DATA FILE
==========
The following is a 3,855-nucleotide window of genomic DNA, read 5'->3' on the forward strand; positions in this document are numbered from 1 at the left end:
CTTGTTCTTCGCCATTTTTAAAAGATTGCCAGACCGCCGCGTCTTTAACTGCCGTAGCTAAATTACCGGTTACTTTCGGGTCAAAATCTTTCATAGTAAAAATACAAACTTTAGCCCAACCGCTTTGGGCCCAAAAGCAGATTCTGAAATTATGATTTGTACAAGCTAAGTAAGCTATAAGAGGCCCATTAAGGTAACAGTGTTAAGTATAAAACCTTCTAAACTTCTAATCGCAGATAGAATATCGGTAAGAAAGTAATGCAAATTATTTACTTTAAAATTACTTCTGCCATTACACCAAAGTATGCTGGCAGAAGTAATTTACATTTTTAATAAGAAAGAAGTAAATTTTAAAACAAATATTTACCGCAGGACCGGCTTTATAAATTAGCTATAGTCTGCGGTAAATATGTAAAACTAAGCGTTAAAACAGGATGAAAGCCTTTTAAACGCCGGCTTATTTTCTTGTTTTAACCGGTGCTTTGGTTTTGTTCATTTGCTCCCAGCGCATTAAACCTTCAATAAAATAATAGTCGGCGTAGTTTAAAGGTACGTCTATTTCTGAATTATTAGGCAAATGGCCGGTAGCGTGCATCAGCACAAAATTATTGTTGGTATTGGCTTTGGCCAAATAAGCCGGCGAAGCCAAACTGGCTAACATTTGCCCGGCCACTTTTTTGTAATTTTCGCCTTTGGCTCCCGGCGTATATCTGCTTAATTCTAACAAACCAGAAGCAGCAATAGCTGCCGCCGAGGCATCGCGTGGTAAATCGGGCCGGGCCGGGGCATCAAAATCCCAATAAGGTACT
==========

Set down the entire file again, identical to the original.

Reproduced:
The following is a 3,855-nucleotide window of genomic DNA, read 5'->3' on the forward strand; positions in this document are numbered from 1 at the left end:
CTTGTTCTTCGCCATTTTTAAAAGATTGCCAGACCGCCGCGTCTTTAACTGCCGTAGCTAAATTACCGGTTACTTTCGGGTCAAAATCTTTCATAGTAAAAATACAAACTTTAGCCCAACCGCTTTGGGCCCAAAAGCAGATTCTGAAATTATGATTTGTACAAGCTAAGTAAGCTATAAGAGGCCCATTAAGGTAACAGTGTTAAGTATAAAACCTTCTAAACTTCTAATCGCAGATAGAATATCGGTAAGAAAGTAATGCAAATTATTTACTTTAAAATTACTTCTGCCATTACACCAAAGTATGCTGGCAGAAGTAATTTACATTTTTAATAAGAAAGAAGTAAATTTTAAAACAAATATTTACCGCAGGACCGGCTTTATAAATTAGCTATAGTCTGCGGTAAATATGTAAAACTAAGCGTTAAAACAGGATGAAAGCCTTTTAAACGCCGGCTTATTTTCTTGTTTTAACCGGTGCTTTGGTTTTGTTCATTTGCTCCCAGCGCATTAAACCTTCAATAAAATAATAGTCGGCGTAGTTTAAAGGTACGTCTATTTCTGAATTATTAGGCAAATGGCCGGTAGCGTGCATCAGCACAAAATTATTGTTGGTATTGGCTTTGGCCAAATAAGCCGGCGAAGCCAAACTGGCTAACATTTGCCCGGCCACTTTTTTGTAATTTTCGCCTTTGGCTCCCGGCGTATATCTGCTTAATTCTAACAAACCAGAAGCAGCAATAGCTGCCGCCGAGGCATCGCGTGGTAAATCGGGCCGGGCCGGGGCATCAAAATCCCAATAAGGTACT